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Monthly Archives: November 2013

You have to read to understand

Spoiler alert: This post reveals plot secrets from The Fault in our Stars.

Last night I lost someone dear to me. He was young, not yet 18 but cancer doesn’t always care for age, or for charm or for a life worth living. I spent only a week or so getting to know him, growing to love him. His name was Augustus Waters, a boy fashioned from runaway words and grand gestures, who taught me that there can be an infinity of life in only a few breaths of time, to see the vigorous green of grass, the beauty of a blind man tossing eggs at an ex-girlfriends car, and that the loss of limb doesn’t mean you lose the sparkle in your eyes.

I admit I never actually met Augustus. I only got to know him in my head, a voyeur on a life I wasn’t really a part of, eavesdropping on private conversations and inner thoughts. But I loved him, because really, you don’t have to meet someone for their story to touch or move or change you.

Today, I still think about Augustus because he was so special, but I have new lives to distract me. Lenke and Josef, who met and married before WWII, lost each other and have somehow, through the unexplainable beauty of the universe re-found themselves in the golden years of life.

I am just getting to know them, but soon, they will be rounded out and real enough to hug. I will learn their full story, and I will cherish them as I have Augustus and so many others. Because each book I read is a secret window into another world, with some fascinating people but often with ordinary ones, but always ones who capture my affection and my imagination.

I don’t know where I’d be without the comfort and joy of books. They are a gift in my life that sheltered me when I was young from the shouting in my house and the noises in my head. From the first, my palette was insatiable. Truly, I cannot be without a book. It makes me edgy, not to have a place I can run to and hide or fly or laugh or cry.

I open a book and I open my life. So thank you Madeline L’Engle , Judy Blume, Jonathon Tropper, Herman Hesse, Ayn Rand, Larry McMurtry, Jean M. Auel, V.C. Andrews, Sydney Sheldon, James Michener, Ken Follett, Jane Austen, John Green and so so so many others for creating stories and lives that inspire and engage me; for lifting me up and bringing me down just when I needed them, for making me see the world through someone else’s eyes, challenge my mind and grow my heart.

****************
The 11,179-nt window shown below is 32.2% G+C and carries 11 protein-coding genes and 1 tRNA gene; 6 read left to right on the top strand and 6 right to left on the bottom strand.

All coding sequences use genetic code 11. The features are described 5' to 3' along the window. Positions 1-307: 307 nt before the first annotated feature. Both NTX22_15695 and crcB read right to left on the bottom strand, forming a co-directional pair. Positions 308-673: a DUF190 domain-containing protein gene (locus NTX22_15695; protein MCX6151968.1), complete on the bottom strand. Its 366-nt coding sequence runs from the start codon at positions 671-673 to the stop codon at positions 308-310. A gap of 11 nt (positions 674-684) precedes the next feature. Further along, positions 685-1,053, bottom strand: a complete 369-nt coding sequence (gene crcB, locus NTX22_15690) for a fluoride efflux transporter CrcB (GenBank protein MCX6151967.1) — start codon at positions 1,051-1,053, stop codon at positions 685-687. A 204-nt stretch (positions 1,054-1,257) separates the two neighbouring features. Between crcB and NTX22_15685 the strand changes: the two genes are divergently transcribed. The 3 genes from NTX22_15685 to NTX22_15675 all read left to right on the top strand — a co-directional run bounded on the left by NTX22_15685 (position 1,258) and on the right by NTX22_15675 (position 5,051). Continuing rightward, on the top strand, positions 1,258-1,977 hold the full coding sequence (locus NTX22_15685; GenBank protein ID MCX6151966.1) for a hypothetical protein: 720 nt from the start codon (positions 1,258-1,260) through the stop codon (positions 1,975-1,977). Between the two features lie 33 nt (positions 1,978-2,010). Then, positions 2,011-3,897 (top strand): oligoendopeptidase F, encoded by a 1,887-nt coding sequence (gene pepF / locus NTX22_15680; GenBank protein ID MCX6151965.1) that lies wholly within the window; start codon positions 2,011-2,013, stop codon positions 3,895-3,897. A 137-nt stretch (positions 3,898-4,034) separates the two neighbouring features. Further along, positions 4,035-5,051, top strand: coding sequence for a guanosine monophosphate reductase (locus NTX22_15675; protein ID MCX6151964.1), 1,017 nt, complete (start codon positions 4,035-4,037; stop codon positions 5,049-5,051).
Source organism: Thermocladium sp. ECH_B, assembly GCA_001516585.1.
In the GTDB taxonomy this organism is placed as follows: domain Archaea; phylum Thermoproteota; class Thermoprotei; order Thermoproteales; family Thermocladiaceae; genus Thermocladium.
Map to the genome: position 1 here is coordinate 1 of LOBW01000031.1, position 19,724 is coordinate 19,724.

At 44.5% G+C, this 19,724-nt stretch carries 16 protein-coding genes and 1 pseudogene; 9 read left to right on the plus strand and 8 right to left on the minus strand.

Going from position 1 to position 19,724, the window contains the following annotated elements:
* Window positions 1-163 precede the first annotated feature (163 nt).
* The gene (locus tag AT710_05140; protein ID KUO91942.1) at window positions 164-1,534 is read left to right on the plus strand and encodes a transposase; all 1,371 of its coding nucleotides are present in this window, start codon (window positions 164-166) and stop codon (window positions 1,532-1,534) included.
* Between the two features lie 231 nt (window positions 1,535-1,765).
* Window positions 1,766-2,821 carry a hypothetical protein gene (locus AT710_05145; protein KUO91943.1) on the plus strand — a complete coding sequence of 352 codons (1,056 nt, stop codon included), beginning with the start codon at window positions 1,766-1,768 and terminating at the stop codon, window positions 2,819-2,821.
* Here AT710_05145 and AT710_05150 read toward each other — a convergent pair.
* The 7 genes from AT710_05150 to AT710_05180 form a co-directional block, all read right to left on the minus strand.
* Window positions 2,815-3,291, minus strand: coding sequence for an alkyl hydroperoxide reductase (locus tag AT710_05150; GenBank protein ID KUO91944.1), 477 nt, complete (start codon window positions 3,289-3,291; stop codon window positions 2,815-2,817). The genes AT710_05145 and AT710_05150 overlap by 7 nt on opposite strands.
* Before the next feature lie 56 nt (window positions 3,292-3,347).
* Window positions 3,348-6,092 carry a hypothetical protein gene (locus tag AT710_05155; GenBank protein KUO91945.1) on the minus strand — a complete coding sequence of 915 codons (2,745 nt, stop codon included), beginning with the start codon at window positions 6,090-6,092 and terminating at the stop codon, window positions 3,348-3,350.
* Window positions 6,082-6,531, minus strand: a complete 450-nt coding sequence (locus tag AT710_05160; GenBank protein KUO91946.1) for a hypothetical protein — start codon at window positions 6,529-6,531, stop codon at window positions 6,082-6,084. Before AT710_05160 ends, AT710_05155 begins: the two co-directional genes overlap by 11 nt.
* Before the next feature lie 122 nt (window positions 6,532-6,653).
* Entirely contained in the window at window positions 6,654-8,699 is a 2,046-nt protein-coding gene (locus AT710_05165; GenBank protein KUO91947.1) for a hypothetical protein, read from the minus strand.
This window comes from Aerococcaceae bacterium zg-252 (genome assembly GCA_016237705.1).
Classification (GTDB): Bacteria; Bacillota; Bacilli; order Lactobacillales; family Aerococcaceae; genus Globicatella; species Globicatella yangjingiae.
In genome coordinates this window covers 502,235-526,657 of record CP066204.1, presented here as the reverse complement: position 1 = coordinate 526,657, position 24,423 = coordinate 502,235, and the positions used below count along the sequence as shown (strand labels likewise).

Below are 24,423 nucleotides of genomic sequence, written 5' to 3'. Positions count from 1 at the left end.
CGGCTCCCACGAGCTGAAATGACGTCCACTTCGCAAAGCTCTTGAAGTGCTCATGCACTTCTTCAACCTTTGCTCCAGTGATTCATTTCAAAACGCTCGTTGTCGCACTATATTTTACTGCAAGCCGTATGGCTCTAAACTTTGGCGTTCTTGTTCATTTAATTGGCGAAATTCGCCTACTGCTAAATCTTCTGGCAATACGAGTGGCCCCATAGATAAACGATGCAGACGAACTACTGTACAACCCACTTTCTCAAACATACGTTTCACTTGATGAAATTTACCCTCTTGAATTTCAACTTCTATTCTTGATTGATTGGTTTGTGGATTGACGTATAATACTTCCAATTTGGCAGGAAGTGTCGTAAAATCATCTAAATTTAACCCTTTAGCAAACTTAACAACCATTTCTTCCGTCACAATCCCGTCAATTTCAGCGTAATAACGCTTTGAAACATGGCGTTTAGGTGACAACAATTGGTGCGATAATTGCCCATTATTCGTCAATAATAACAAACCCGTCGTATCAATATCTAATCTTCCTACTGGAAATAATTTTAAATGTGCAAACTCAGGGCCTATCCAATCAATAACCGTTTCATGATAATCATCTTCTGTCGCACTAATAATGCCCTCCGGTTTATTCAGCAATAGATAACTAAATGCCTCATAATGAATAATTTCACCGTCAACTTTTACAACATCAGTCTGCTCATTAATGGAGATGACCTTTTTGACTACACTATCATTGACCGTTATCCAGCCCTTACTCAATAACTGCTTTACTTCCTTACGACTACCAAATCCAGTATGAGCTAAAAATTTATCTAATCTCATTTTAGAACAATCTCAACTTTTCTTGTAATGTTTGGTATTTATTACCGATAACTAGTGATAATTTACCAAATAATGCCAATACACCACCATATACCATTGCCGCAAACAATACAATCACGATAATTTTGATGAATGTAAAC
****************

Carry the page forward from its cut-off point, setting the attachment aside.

I know the sun will rise and fall on every life someday. We are just breaths of air, but pages are breaths filled with cinnamon and spice that draw you in and make you want to take their face in your hands and kiss them, whether on each cheek or full on the mouth.

Even when I turn that final page, I carry you all with me.

Augustus has died. Long live Augustus.

fault in stars

You got to go with Aunt Flo. Or she will destroy you.

My Aunt Flo is due to visit tomorrow, and I have to say I’m just a bundle of anxiety. I don’t know why I’m surprised. It’s always like this, even though she comes every month. Still, somehow I’m consistently taken off guard and unprepared for her visit. I fidget nervously. I’m a bit on edge. Nothing seems right and I have to fix everything before she arrives. Everything!

The pictures on the wall have magically all tilted overnight, and there’s cat hair all over the place. It’s also apparently too difficult for anyone to put their cereal bowls in the sink, or manage to reach the hamper with their dirty underwear. Seriously, are those extra two inches just too much?

Don’t they realize the stress I’m under? She’ll be here any minute.

“Is something wrong?” My husband asks, as I straighten the toys up for the kabillenth time, huffing and puffing and deep sighing, tossing toys with gusto into their bins. Stupid Superman figure. His face is so annoying. He makes me sick. I hurl him into the bin.

“What do you mean?” I snap. “Nothing’s wrong. It’s the same old wrong of every day. Why are you badgering me?!”

He looks afraid, and slowly backs away.